Thursday, April 26, 2012

Ikea Pax Tonnes Hacked Closet

Here is the built-in closet project we undertook based on a hack we saw on the ikeahackers website

The middle room, now going to be Anastasia's bedroom, originally had a built-in closet, which was demoed with the rest of the walls. 

The original built-in closet with trundle drawers.

Polly wanted it put back in some fashion, so we first looked (and looked and looked) for a pre-made stand-up closet solution to fit in the space.  Unfortunately, we do not have much depth to play with, and the pre-made closets/wardrobes we looked at were either too deep or too shallow and generally poorly made, mostly using particle board or MDF with laminate.  We also needed to contend with the doorway, the closet light switch, and the outlets which were needed to meet the electrical code.  We looked at custom built-in solutions, but the cost of them was prohibitive.  So, we wound up building it ourselves.

Below is a detailed explanation of the steps we took.  I hope this is helpful to someone out there.  Any questions, please feel free to email us.

We stared by building a shelf.  We only had about 27" total depth to work with, minus the 3" or so we needed to leave clear for the outlets/switch. It measures 24" deep by 87.5"long. 

The electric was pulled through the frame, and light boxes were secured to the studs.
A 1/2" sheet of plywood was secured to the top, bringing the total height to 93 1/2"    Drywall on the underside is also 1/2".
At  78 3/4" wide when closed, we knew we would have to place something along the sides to cover the gap.  The pdf of the installation guide is here. 
We wanted the closet to have a finished look, and did not want to use drywall, so this is a piece of 1/4" clear pine lattice board, 5 1/4" ripped down to 4 1/2" and glued and nailed to the face.  I am marking the center to begin installing the top track.

Marking the center of the top track.

There is a bolt and nut extending through the track securing the end-stops, which is preventing the track from sitting flush.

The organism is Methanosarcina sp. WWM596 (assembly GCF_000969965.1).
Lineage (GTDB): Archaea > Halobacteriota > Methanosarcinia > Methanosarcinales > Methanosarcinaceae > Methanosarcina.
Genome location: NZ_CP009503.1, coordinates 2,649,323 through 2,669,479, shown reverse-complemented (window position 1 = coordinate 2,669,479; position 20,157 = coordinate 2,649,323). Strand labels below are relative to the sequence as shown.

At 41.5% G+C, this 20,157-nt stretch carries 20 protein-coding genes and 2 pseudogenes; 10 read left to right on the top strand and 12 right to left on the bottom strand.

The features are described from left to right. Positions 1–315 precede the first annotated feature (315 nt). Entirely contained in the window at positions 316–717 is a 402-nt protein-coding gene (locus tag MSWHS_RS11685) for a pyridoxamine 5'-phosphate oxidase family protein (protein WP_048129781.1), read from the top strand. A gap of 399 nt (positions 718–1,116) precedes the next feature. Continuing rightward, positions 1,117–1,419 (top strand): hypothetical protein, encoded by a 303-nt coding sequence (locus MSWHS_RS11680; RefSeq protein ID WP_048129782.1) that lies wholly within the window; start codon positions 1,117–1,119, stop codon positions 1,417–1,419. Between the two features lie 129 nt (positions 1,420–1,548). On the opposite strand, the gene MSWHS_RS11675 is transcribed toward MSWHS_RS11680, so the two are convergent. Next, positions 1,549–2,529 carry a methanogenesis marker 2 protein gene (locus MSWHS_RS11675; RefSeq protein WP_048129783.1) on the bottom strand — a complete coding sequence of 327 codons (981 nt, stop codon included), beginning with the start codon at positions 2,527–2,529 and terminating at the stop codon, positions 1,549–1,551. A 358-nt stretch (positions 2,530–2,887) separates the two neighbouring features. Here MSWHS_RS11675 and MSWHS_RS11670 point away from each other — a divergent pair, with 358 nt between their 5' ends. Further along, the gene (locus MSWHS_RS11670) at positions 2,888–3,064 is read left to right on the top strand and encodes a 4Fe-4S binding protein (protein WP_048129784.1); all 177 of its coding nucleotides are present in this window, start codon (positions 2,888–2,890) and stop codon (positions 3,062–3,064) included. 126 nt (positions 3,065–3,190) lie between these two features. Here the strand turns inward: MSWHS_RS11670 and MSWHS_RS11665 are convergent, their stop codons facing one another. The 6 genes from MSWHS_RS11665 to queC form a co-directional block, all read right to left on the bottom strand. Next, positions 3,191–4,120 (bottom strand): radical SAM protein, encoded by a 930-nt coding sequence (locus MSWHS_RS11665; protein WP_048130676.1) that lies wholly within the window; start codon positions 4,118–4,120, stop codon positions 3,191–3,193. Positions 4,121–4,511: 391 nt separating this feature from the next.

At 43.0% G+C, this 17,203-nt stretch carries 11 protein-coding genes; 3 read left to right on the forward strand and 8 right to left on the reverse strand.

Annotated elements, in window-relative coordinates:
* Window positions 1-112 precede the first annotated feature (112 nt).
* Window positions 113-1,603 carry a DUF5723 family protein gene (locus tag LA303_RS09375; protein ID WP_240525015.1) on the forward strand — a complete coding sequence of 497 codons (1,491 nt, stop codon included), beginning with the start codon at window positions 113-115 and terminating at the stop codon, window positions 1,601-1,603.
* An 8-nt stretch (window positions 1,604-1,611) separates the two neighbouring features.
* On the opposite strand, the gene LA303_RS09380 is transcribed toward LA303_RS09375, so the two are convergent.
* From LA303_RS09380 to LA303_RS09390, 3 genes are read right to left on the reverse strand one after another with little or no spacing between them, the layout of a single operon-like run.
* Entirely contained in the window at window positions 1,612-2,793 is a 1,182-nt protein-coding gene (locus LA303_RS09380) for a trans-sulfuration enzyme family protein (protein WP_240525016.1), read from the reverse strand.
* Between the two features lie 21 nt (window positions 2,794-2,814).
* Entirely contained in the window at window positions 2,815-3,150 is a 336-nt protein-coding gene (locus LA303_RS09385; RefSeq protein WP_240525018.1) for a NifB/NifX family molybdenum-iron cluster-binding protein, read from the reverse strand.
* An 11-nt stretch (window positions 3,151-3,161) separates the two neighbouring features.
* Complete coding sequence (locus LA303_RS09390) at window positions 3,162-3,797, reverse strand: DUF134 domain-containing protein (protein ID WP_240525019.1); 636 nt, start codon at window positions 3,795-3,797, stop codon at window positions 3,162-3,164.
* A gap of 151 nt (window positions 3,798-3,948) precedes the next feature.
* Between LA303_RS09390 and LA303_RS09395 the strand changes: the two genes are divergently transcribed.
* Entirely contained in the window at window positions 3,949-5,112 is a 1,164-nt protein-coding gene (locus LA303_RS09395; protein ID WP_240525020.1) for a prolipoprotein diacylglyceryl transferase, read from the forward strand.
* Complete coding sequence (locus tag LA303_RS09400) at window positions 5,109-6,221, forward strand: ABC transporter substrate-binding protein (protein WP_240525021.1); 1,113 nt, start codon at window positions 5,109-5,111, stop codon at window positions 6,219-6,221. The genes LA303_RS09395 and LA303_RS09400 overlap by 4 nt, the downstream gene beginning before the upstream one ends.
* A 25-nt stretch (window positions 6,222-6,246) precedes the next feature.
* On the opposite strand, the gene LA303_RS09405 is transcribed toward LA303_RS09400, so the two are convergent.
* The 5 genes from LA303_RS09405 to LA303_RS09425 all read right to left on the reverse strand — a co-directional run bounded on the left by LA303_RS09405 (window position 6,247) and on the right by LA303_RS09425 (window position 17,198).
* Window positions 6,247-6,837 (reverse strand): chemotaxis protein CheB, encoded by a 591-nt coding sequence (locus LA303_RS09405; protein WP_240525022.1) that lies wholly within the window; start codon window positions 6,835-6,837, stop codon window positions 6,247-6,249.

No worries!  --a 3/4" wood bit does the trick.  Now the bolt/nut sits in recessed, and the track is flush.

After tacking the track in with the two screws provided, I proceeded to drill four more holes for screws, figuring I would need the extra support--as Patrick too, noted in his hack write-up. (See above)
I probably would have chosen button-head screws over drywall ones, but nothing was handy at the moment of install...I may change them, or not...
Next came the curb on the floor.  This was fashioned out of a super-straight 2X4, installed crown facing up.  Again, wanting the closet to have as finished a look as possible, I ripped down another piece of clear pine lattice and glued/nailed it to the front face and top. 
We actually needed to add a second strip of lattice to the top to have the door sit in the bottom track.  The total height of the curb is just about 3 3/4".  I used corner braces to initially secure the curb to the floor for the dry-fit.  Later, I installed four lag bolts to really make sure it was not going to move.

Holes drilled for lag bolts.  And as you can see, there is not much clearance left for the outlet!
The door sits about 2" up off the floor.  The distance between the top of the top rail and the top of the bottom rail is 89 1/2" The curb is 3 3/4"--approximately.  The hight of the shelf from tom to floor is 93 1/2" --approximately.  Double check your measurements!

Dry-fitting the door.  It wound up a little sung on the right when closing, but this should free-up over time.  Better this way, than too loose, me thinks.

..and plumb.

Next step was to figure out the side pieces to close this gap.
A piece of 1X6" primed pine was ripped down to 5 1/2" and 5 1/4", as each side was slightly different.  The bottom track is centered, but the walls are not 100% true to each-other. 
Here is the look on the left.